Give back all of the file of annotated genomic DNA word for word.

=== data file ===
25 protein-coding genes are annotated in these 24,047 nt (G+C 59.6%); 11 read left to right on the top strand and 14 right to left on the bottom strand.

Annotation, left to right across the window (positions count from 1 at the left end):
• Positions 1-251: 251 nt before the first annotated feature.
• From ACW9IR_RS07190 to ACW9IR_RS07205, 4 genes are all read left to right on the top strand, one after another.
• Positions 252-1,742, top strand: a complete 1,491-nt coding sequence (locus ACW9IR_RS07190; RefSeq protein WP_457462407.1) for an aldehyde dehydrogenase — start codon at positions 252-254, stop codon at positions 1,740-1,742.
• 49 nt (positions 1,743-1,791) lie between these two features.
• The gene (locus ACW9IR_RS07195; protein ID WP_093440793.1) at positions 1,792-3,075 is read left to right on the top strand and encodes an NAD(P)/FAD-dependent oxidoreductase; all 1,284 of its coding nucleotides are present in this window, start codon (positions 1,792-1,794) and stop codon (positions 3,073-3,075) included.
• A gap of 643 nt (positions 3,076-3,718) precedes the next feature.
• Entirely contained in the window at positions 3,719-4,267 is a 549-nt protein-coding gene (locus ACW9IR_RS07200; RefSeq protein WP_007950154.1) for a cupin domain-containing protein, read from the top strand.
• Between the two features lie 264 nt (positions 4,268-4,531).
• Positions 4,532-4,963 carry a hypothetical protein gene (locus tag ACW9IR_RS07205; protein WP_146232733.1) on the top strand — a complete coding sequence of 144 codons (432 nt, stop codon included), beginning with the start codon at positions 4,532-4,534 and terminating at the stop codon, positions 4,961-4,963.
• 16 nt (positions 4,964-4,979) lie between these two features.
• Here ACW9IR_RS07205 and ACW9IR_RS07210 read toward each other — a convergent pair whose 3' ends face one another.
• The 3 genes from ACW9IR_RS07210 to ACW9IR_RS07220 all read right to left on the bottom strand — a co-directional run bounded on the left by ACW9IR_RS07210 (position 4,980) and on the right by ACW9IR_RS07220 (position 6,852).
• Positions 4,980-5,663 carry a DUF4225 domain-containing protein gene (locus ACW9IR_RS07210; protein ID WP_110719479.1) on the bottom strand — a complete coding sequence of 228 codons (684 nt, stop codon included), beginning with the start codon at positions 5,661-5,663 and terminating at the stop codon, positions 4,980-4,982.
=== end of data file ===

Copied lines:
25 protein-coding genes are annotated in these 24,047 nt (G+C 59.6%); 11 read left to right on the top strand and 14 right to left on the bottom strand.

Annotation, left to right across the window (positions count from 1 at the left end):
• Positions 1-251: 251 nt before the first annotated feature.
• From ACW9IR_RS07190 to ACW9IR_RS07205, 4 genes are all read left to right on the top strand, one after another.
• Positions 252-1,742, top strand: a complete 1,491-nt coding sequence (locus ACW9IR_RS07190; RefSeq protein WP_457462407.1) for an aldehyde dehydrogenase — start codon at positions 252-254, stop codon at positions 1,740-1,742.
• 49 nt (positions 1,743-1,791) lie between these two features.
• The gene (locus ACW9IR_RS07195; protein ID WP_093440793.1) at positions 1,792-3,075 is read left to right on the top strand and encodes an NAD(P)/FAD-dependent oxidoreductase; all 1,284 of its coding nucleotides are present in this window, start codon (positions 1,792-1,794) and stop codon (positions 3,073-3,075) included.
• A gap of 643 nt (positions 3,076-3,718) precedes the next feature.
• Entirely contained in the window at positions 3,719-4,267 is a 549-nt protein-coding gene (locus ACW9IR_RS07200; RefSeq protein WP_007950154.1) for a cupin domain-containing protein, read from the top strand.
• Between the two features lie 264 nt (positions 4,268-4,531).
• Positions 4,532-4,963 carry a hypothetical protein gene (locus tag ACW9IR_RS07205; protein WP_146232733.1) on the top strand — a complete coding sequence of 144 codons (432 nt, stop codon included), beginning with the start codon at positions 4,532-4,534 and terminating at the stop codon, positions 4,961-4,963.
• 16 nt (positions 4,964-4,979) lie between these two features.
• Here ACW9IR_RS07205 and ACW9IR_RS07210 read toward each other — a convergent pair whose 3' ends face one another.
• The 3 genes from ACW9IR_RS07210 to ACW9IR_RS07220 all read right to left on the bottom strand — a co-directional run bounded on the left by ACW9IR_RS07210 (position 4,980) and on the right by ACW9IR_RS07220 (position 6,852).
• Positions 4,980-5,663 carry a DUF4225 domain-containing protein gene (locus ACW9IR_RS07210; protein ID WP_110719479.1) on the bottom strand — a complete coding sequence of 228 codons (684 nt, stop codon included), beginning with the start codon at positions 5,661-5,663 and terminating at the stop codon, positions 4,980-4,982.